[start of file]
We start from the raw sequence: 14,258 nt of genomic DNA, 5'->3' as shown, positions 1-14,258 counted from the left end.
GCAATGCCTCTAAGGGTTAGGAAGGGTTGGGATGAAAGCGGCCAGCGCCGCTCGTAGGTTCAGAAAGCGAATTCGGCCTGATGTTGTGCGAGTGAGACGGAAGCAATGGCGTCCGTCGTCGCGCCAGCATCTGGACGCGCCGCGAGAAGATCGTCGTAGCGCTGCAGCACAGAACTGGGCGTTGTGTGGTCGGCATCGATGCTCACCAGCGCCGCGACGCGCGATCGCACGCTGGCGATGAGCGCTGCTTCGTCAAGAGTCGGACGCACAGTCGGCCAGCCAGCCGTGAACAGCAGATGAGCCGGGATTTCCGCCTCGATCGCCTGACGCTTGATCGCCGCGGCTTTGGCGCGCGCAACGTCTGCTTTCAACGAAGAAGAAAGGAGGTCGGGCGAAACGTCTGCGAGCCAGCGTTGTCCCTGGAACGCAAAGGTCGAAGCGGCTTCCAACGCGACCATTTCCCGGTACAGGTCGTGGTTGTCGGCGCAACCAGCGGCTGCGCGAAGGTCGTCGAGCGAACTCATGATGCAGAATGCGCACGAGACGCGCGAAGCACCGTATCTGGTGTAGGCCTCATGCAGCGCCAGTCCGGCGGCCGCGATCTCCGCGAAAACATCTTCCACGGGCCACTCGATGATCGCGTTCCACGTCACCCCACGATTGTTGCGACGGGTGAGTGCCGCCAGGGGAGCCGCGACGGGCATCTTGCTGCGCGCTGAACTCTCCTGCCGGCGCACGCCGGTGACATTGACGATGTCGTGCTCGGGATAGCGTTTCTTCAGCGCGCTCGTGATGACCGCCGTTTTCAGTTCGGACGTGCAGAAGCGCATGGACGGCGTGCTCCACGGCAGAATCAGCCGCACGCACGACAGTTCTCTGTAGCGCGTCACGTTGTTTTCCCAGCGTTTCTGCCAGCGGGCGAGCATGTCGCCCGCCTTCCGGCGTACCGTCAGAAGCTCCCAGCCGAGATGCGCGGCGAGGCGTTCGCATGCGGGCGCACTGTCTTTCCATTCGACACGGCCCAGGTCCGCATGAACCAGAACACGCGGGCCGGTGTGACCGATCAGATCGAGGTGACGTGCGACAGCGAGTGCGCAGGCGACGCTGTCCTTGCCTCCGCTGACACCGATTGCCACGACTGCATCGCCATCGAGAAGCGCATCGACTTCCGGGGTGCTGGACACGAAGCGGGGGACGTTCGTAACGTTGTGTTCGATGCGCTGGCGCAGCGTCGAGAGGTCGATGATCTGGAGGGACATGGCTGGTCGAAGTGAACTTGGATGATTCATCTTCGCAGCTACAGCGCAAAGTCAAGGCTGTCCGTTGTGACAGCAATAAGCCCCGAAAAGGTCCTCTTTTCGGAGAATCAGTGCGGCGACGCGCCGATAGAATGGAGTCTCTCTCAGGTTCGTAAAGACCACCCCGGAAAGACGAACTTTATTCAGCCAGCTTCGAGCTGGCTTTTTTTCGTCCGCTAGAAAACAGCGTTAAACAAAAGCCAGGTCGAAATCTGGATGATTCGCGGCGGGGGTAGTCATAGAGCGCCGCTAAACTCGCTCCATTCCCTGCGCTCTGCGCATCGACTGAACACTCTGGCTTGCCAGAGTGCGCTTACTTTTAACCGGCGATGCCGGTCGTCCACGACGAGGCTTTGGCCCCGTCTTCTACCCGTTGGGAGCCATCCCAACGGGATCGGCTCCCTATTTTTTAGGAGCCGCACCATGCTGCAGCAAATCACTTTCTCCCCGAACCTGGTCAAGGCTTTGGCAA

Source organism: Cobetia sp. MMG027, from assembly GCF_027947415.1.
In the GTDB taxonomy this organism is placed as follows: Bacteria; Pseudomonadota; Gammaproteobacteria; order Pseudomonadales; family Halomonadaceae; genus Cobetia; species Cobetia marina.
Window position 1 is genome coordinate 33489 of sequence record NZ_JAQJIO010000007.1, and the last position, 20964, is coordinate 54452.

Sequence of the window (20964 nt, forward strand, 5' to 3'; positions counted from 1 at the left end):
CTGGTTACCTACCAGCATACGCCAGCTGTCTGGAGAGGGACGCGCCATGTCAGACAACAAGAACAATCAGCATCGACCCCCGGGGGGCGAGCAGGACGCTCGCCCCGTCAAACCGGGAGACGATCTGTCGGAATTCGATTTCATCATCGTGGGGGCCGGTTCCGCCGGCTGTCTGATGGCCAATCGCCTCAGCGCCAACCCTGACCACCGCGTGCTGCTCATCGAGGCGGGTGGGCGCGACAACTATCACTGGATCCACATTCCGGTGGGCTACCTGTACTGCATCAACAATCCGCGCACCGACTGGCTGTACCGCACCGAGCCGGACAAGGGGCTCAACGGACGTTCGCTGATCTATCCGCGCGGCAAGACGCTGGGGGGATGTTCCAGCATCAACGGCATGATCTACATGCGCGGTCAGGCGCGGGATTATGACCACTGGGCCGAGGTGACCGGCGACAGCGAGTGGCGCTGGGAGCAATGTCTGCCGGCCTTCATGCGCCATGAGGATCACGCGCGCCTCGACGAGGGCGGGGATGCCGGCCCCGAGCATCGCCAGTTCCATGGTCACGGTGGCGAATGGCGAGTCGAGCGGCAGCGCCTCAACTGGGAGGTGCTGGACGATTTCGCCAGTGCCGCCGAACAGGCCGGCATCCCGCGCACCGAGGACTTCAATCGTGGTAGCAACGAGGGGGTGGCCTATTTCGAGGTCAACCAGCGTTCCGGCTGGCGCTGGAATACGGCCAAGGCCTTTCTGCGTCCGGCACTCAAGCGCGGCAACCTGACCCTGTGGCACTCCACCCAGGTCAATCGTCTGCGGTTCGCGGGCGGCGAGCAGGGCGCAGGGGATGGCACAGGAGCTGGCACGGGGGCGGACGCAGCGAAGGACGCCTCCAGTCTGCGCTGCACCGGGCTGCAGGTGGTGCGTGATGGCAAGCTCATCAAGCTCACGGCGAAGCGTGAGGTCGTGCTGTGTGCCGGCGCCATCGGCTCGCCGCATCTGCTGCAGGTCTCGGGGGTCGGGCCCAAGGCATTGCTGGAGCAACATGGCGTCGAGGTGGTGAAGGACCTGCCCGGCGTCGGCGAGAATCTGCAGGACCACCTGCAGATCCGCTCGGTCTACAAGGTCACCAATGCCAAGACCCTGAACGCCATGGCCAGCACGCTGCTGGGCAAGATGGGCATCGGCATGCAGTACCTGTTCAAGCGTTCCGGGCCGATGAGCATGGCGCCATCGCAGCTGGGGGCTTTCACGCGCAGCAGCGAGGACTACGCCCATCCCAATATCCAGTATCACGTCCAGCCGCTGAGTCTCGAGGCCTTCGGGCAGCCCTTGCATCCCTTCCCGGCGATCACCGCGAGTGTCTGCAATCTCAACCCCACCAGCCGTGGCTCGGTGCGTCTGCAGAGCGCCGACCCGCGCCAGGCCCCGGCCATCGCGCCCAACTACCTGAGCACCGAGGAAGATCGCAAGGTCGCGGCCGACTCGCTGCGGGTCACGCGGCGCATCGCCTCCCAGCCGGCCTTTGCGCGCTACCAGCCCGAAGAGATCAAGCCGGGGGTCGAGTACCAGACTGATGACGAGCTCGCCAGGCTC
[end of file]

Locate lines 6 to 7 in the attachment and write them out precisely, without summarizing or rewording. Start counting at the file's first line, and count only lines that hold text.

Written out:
Sequence of the window (20964 nt, forward strand, 5' to 3'; positions counted from 1 at the left end):
CTGGTTACCTACCAGCATACGCCAGCTGTCTGGAGAGGGACGCGCCATGTCAGACAACAAGAACAATCAGCATCGACCCCCGGGGGGCGAGCAGGACGCTCGCCCCGTCAAACCGGGAGACGATCTGTCGGAATTCGATTTCATCATCGTGGGGGCCGGTTCCGCCGGCTGTCTGATGGCCAATCGCCTCAGCGCCAACCCTGACCACCGCGTGCTGCTCATCGAGGCGGGTGGGCGCGACAACTATCACTGGATCCACATTCCGGTGGGCTACCTGTACTGCATCAACAATCCGCGCACCGACTGGCTGTACCGCACCGAGCCGGACAAGGGGCTCAACGGACGTTCGCTGATCTATCCGCGCGGCAAGACGCTGGGGGGATGTTCCAGCATCAACGGCATGATCTACATGCGCGGTCAGGCGCGGGATTATGACCACTGGGCCGAGGTGACCGGCGACAGCGAGTGGCGCTGGGAGCAATGTCTGCCGGCCTTCATGCGCCATGAGGATCACGCGCGCCTCGACGAGGGCGGGGATGCCGGCCCCGAGCATCGCCAGTTCCATGGTCACGGTGGCGAATGGCGAGTCGAGCGGCAGCGCCTCAACTGGGAGGTGCTGGACGATTTCGCCAGTGCCGCCGAACAGGCCGGCATCCCGCGCACCGAGGACTTCAATCGTGGTAGCAACGAGGGGGTGGCCTATTTCGAGGTCAACCAGCGTTCCGGCTGGCGCTGGAATACGGCCAAGGCCTTTCTGCGTCCGGCACTCAAGCGCGGCAACCTGACCCTGTGGCACTCCACCCAGGTCAATCGTCTGCGGTTCGCGGGCGGCGAGCAGGGCGCAGGGGATGGCACAGGAGCTGGCACGGGGGCGGACGCAGCGAAGGACGCCTCCAGTCTGCGCTGCACCGGGCTGCAGGTGGTGCGTGATGGCAAGCTCATCAAGCTCACGGCGAAGCGTGAGGTCGTGCTGTGTGCCGGCGCCATCGGCTCGCCGCATCTGCTGCAGGTCTCGGGGGTCGGGCCCAAGGCATTGCTGGAGCAACATGGCGTCGAGGTGGTGAAGGACCTGCCCGGCGTCGGCGAGAATCTGCAGGACCACCTGCAGATCCGCTCGGTCTACAAGGTCACCAATGCCAAGACCCTGAACGCCATGGCCAGCACGCTGCTGGGCAAGATGGGCATCGGCATGCAGTACCTGTTCAAGCGTTCCGGGCCGATGAGCATGGCGCCATCGCAGCTGGGGGCTTTCACGCGCAGCAGCGAGGACTACGCCCATCCCAATATCCAGTATCACGTCCAGCCGCTGAGTCTCGAGGCCTTCGGGCAGCCCTTGCATCCCTTCCCGGCGATCACCGCGAGTGTCTGCAATCTCAACCCCACCAGCCGTGGCTCGGTGCGTCTGCAGAGCGCCGACCCGCGCCAGGCCCCGGCCATCGCGCCCAACTACCTGAGCACCGAGGAAGATCGCAAGGTCGCGGCCGACTCGCTGCGGGTCACGCGGCGCATCGCCTCCCAGCCGGCCTTTGCGCGCTACCAGCCCGAAGAGATCAAGCCGGGGGTCGAGTACCAGACTGATGACGAGCTCGCCAGGCTC